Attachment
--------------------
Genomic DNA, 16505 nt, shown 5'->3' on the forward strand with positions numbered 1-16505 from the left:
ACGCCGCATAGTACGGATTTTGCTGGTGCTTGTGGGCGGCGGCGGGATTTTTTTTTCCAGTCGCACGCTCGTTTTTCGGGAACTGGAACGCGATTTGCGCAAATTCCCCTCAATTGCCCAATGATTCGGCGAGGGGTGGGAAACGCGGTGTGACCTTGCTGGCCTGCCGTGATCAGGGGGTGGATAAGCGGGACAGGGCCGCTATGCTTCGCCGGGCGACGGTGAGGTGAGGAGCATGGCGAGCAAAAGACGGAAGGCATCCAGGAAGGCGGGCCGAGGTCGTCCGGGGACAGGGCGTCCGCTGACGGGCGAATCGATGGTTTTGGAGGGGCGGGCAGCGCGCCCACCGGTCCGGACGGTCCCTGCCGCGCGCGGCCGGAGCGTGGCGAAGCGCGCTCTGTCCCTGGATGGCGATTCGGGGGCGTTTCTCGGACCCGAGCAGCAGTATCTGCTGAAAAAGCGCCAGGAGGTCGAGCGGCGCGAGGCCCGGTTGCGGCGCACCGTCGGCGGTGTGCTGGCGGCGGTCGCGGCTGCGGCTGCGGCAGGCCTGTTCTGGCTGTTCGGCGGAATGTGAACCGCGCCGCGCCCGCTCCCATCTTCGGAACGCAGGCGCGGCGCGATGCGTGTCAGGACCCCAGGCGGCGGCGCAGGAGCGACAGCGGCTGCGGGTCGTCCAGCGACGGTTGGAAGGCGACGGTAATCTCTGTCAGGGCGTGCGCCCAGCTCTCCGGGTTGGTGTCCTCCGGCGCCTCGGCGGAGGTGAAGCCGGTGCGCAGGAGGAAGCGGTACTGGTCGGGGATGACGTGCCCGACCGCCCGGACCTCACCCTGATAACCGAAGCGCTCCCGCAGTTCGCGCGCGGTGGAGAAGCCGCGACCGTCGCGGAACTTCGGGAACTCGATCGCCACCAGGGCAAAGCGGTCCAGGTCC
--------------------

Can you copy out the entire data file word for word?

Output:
Genomic DNA, 16505 nt, shown 5'->3' on the forward strand with positions numbered 1-16505 from the left:
ACGCCGCATAGTACGGATTTTGCTGGTGCTTGTGGGCGGCGGCGGGATTTTTTTTTCCAGTCGCACGCTCGTTTTTCGGGAACTGGAACGCGATTTGCGCAAATTCCCCTCAATTGCCCAATGATTCGGCGAGGGGTGGGAAACGCGGTGTGACCTTGCTGGCCTGCCGTGATCAGGGGGTGGATAAGCGGGACAGGGCCGCTATGCTTCGCCGGGCGACGGTGAGGTGAGGAGCATGGCGAGCAAAAGACGGAAGGCATCCAGGAAGGCGGGCCGAGGTCGTCCGGGGACAGGGCGTCCGCTGACGGGCGAATCGATGGTTTTGGAGGGGCGGGCAGCGCGCCCACCGGTCCGGACGGTCCCTGCCGCGCGCGGCCGGAGCGTGGCGAAGCGCGCTCTGTCCCTGGATGGCGATTCGGGGGCGTTTCTCGGACCCGAGCAGCAGTATCTGCTGAAAAAGCGCCAGGAGGTCGAGCGGCGCGAGGCCCGGTTGCGGCGCACCGTCGGCGGTGTGCTGGCGGCGGTCGCGGCTGCGGCTGCGGCAGGCCTGTTCTGGCTGTTCGGCGGAATGTGAACCGCGCCGCGCCCGCTCCCATCTTCGGAACGCAGGCGCGGCGCGATGCGTGTCAGGACCCCAGGCGGCGGCGCAGGAGCGACAGCGGCTGCGGGTCGTCCAGCGACGGTTGGAAGGCGACGGTAATCTCTGTCAGGGCGTGCGCCCAGCTCTCCGGGTTGGTGTCCTCCGGCGCCTCGGCGGAGGTGAAGCCGGTGCGCAGGAGGAAGCGGTACTGGTCGGGGATGACGTGCCCGACCGCCCGGACCTCACCCTGATAACCGAAGCGCTCCCGCAGTTCGCGCGCGGTGGAGAAGCCGCGACCGTCGCGGAACTTCGGGAACTCGATCGCCACCAGGGCAAAGCGGTCCAGGTCC